On June 16th 2013, the Southwest Florida Permaculture Guild held its first Permablitz. It was at our member Andrei's home in Golden Gate Estates and our goal was to begin development of a Food Forest for him and run water from his well to that Food Forest.
Ten brave, generous souls came together and the following chronicles our accomplishments.
Andrei's home is on a well. Step one was to tap into that well so we could send a water line back to where the Food Forest was to begin development.
We installed a ball valve so Andrei can turn the water off any time he needs to without having to turn the power off to his well pump like he had to when we tapped into it.
The picture above gazes towards where we were to plant the Food Forest more than 300 feet away! Andrei is on more than 2.25 acres so he has a lot of land to work with. This picture is facing west.
Andrei brought in a ton of mulch for us to use in the Food Forest. Mulch is INCREDIBLY important to utilize for a whole host of reasons. Everything from improving soil quality to moisture retention; without mulch, you're fighting an uphill battle here in Southwest Florida.
This is where we were to plant the Food Forest. "Lots of weeds" you might think. No! All those plants are GOOD. They're wild plants that came in once Andrei stopped mowing. They're excellent for a wide variety of purposes such as improving the soil and for a concept called, "Chop and drop" where you cut part of the plant and use it as a nutrient rich mulch.
The planting begins! All told, we put in 16 trees and shrubs then additional supporting plants.
It was hard work, but with a big group of amazing people, it was fun and went fast.
More planting. How awesome are these people for volunteering their time to help another person begin their transition towards sustainability? Truly amazing people.
Planting a passion fruit vine under the palm tree.
Over 300 feet of trenching complete! WHEW!
Trees and supporting plants are in! Now the wheelbarrow brigade begins to get load after load of mulch.
Mulch mulch mulch.
Everything gets heavily mulched.
Andrei begins spreading Azomite. Azomite is granulated volcanic ash that contains a ton of trace elements that are essential and beneficial to plant health.
A mulched Williams Hybrid banana which is a reasonably cold hardy banana. Proper variety selection of plants is essential to success here in Southwest Florida.
On the bottom left is a moringa tree, a HIGHLY useful and nutritious tree. On the right is a pigeon pea. Not only do pigeon peas produce an edible pea, they are also a nitrogen fixer. That means they take nitrogen for the air and in a symbiotic relationship with bacteria, fix that nitrogen into the soil so you don't have to fertilize them with nitrogen. Then you can also use them for chop and drop to fertilize other plants in the area. VERY important for successful Food Forestry.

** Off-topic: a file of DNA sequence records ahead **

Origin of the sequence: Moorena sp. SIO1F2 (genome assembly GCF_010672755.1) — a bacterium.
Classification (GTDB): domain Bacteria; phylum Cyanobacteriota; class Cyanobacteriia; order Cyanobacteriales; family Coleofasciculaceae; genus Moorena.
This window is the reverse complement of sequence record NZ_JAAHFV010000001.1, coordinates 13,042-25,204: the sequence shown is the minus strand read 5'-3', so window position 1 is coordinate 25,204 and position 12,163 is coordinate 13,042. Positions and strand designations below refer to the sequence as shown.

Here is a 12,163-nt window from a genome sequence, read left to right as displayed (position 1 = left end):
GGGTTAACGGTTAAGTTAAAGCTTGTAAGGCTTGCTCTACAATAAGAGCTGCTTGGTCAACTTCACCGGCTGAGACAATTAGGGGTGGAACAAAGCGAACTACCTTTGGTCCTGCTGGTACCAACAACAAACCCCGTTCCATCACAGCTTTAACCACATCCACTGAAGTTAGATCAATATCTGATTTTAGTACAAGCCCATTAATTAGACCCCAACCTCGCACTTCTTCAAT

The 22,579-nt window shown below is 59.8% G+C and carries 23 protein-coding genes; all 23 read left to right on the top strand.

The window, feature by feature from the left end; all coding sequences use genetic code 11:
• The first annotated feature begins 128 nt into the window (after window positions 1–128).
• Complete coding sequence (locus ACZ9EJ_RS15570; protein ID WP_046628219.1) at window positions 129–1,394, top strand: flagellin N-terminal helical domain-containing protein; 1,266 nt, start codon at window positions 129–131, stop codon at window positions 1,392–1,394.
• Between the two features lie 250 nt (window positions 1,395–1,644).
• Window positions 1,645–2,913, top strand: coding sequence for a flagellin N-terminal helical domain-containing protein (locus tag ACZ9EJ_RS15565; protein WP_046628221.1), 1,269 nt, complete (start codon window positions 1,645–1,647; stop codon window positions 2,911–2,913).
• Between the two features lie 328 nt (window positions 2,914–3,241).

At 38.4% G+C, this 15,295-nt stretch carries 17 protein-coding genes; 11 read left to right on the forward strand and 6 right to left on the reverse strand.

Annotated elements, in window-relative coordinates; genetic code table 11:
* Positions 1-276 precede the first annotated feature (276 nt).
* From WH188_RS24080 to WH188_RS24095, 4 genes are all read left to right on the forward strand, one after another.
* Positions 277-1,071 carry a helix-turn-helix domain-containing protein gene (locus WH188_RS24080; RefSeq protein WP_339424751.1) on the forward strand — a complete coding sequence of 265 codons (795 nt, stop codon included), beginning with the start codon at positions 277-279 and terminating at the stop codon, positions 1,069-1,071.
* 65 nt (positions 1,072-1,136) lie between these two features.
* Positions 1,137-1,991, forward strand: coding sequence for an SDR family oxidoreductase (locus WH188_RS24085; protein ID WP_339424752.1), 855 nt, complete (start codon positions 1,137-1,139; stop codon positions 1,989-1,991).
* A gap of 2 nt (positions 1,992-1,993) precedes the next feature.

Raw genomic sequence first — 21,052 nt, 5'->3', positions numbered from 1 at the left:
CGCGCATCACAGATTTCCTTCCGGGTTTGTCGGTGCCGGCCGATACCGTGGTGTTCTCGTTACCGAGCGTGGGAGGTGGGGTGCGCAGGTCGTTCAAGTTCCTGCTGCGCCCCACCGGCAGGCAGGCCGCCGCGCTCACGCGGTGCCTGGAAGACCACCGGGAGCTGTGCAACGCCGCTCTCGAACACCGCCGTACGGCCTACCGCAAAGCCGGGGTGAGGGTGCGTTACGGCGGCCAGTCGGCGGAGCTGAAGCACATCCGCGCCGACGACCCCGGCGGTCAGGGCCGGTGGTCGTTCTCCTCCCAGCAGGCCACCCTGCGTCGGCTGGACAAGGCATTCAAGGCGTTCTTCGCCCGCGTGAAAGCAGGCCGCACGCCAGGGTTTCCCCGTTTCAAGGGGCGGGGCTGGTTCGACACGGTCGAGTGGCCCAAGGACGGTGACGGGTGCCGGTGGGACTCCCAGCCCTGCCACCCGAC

This is a Jak Fruit tree. It can become a HUGE tree and produce fruit upwards of 80lbs! This one should be cold hardy to around 28 degrees but we protected it from the north-northwest cold winds by planting it south-southeast of the palm trees and planting other, more cold hardy trees as wind breaks.
In the foreground at the right is more pigeon pea. In the background under the palm tree is passion fruit vine. The plan there is to send it up the palm tree. What's nice about passion fruit is the fruit is ready when it falls from the vine, so you can send it up tall trees.
In the background is a loquat tree. It produces a delicious yellow fruit and is very cold hardy so we also planted it as a wind barrier.
An Arbequina olive tree. Very attractive tree as it matures.
At the left is a Winter Mexican avocado which is a cold hardy avocado. Surrounding it are two comfrey plants. They are dynamic nutrient accumulators. They send roots DEEP into the subsoil, bring nutrients into their leaves, and are then great forage for animals like chickens OR can be used as a chop and drop to feed surrounding plants.
The completed Food Forest. Over time, Andrei will be adding more and more and expanding his Food Forest. We also planted sweet potato as ground cover and threw cowpea seeds all over the place as a nitrogen fixer.
Water line complete. Yay!
I would say that the permablitz was a wonderful success. Our host took great care of us with a shade structure to get us out of the sun during breaks, lots of great food, and plenty to drink.
Everyone who came out was amazing. Truly awesome people. The way we work it is everyone who comes to a permablitz then gets their name in a hat. We draw out a name after each permablitz and that person then gets the next one. Names of volunteers stay in the hat until they're drawn and they get an additional entry each time they come. If they come to 10 permablitzes without getting drawn, they automatically get a permablitz. If you're not a member of the Southwest Florida Permaculture Guild, join this community and out meetup group at http://www.meetup.com/permies
Thank you again to everyone who helped make this a success. Andrei, please keep us updated with the Food Forest's progress